Kins:
Catfolk
Mallards
Dwarves
Elves

Religions:
Æsìr
The Way of Light
The Hand of Light
The Order of the Sun
Caddo
Den Lysande Vägen

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Mikael
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Re: Ereb Altor: English

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A Good Deed indeed! :D
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Re: Ereb Altor: English

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A very good deed indeed :)
Jolly good Master Anders
...Men vem skall föra våra runor, så väl, med den äran?
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anders
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Re: Ereb Altor: English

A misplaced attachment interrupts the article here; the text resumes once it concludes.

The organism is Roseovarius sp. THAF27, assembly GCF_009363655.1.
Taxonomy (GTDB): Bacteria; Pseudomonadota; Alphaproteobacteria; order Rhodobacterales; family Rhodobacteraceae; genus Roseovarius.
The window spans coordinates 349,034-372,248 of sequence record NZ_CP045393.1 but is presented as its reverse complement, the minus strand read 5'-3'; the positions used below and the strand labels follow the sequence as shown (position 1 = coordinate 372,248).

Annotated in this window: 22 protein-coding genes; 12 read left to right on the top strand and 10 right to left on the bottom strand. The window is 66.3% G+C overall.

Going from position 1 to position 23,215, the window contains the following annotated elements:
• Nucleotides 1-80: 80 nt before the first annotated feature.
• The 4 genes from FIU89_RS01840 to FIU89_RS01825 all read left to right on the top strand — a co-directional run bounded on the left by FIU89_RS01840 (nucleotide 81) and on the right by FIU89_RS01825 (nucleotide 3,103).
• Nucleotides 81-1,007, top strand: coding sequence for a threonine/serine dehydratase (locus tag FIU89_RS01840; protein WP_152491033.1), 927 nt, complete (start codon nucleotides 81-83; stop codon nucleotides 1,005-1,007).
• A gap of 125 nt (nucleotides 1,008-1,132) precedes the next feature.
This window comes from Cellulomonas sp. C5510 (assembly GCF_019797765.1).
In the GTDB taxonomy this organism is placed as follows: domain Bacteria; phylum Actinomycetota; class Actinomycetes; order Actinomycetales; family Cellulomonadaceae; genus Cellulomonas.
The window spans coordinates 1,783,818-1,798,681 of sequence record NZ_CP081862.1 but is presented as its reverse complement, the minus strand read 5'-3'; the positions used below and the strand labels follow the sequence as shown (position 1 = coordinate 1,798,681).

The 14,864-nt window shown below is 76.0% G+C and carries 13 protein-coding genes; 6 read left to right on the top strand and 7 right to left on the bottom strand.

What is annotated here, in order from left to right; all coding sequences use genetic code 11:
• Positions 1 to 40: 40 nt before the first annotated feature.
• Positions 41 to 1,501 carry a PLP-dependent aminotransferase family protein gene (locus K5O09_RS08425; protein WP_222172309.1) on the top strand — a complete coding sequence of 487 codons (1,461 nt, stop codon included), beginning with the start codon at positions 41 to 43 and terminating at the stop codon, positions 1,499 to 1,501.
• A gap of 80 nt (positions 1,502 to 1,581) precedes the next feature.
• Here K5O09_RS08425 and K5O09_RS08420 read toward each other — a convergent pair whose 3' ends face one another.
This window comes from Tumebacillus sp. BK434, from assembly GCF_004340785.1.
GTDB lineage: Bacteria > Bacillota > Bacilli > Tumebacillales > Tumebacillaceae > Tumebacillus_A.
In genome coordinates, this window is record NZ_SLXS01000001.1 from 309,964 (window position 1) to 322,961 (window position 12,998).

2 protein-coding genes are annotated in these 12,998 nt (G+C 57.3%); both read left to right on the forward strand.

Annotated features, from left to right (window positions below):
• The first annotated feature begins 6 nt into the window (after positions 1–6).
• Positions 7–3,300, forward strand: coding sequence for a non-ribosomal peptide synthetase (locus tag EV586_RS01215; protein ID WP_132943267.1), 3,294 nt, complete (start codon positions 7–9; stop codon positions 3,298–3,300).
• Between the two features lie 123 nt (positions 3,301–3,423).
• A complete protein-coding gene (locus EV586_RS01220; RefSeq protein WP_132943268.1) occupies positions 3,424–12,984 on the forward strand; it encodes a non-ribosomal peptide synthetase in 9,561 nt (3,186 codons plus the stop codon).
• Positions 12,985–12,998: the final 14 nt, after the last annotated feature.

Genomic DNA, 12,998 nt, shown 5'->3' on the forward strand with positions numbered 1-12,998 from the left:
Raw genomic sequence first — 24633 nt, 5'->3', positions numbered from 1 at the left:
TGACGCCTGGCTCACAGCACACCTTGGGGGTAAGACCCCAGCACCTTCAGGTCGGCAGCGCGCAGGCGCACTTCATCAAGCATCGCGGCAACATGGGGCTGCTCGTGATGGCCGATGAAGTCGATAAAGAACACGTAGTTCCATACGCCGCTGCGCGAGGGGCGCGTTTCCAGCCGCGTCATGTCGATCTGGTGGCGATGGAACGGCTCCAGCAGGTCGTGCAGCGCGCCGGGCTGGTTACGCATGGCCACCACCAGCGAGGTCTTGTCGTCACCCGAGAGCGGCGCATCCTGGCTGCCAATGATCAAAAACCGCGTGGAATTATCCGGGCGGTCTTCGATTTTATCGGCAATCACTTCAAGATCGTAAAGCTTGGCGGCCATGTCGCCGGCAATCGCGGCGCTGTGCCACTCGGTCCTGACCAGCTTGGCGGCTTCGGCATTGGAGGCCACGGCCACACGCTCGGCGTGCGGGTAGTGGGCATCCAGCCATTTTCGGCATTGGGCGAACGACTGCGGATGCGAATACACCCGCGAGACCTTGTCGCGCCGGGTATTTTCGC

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The Pilgrim’s Arrival

“First time on Caddo?” the elderly monk asked. Sir Trystain didn’t say anything but answered with a nod. Sweat was running down his brow into his eyes, but he just blinked it away. It was impossible to wipe it off with his gauntlets, he had tried. According to pious tradition, he was supposed to keep his helmet on until he had stepped ashore on the Sacred Isle, but he had given up on that custom before they even saw the port. The sun’s rays, venerated by the Way of Light as the very touch of Etin, felt like punishing lashes of a cruel flail. Inside his plate armor, the inner tunic was utterly soaked, and the Knight Solar could feel a burning sting every time the metal found an exposed part of his flesh underneath. He squinted up at the sun with a sour expression.  

The gangplank fell onto the cobbled wharf with a loud thud, which made Trystain start. The elderly monastics were the first to disembark, and they did so in revelry. As soon as they made it to the wharf, they fell down, touched the ground, then their forehead, and finally stretched their hands toward the sun. “Praised be Etin for guiding us in his Light!”